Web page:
Picks and Pans Review: Dudley
This sitcom, a '90s version of Make Room for Daddy, stars Dudley Moore as a Manhattan cabaret pianist. The pilot kicks off with the most abysmal opening scene I can recall: When a drunken, loutish Congressman keeps interrupting one of Dudley's shows, the performer introduces the politician, mentions he's involved in a sexual harassment case with a 17-year-old, dedicates the next song to him and starts playing "Baby Love." The laugh track erupts as the fuming Congressman stumbles through the crowd to the exit.
It's downhill from there. Into Moore's carefree, chaotic bachelor existence steps his ex-wife from California (Joanna Cassidy) and their delinquent teenage son (Harley Cross). That sets off a chain of brittle, predictable gags about parenting. Cassidy says, "I just keep feeling he needs a strong male influence." Dudley ripostes, "That's a fantastic idea. We'll send him straight to your mother's." Lupe Ontiveros plays Dudley's non-English-speaking housekeeper, Max Wright (Alf) plays his manager, and Joel Brooks (My Sister Sam) is the owner of the Liaisons nightclub.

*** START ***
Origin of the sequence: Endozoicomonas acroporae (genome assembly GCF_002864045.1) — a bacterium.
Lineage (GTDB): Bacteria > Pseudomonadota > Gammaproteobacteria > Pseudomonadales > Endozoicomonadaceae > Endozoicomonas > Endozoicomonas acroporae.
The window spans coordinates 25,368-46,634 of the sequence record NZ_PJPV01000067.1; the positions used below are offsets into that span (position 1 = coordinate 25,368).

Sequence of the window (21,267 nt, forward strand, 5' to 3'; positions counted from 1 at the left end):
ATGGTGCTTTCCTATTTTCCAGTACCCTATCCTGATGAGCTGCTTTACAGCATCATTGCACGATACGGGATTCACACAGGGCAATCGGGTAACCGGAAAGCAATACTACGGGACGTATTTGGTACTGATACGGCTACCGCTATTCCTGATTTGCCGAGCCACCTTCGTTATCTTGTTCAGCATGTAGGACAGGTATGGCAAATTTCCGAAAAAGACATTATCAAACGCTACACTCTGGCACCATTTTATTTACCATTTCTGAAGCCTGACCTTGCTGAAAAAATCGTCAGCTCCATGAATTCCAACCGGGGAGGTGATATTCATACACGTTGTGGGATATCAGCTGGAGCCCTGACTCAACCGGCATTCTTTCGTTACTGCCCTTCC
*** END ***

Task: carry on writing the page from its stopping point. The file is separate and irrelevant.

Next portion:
Usually I make it a policy not to review a series until I've seen several episodes. That's because pilots are often misleadingly good. But I'm making an exception here, because the rest of the shows couldn't possibly get worse than the pilot. Considering the talent involved, this is pathetic.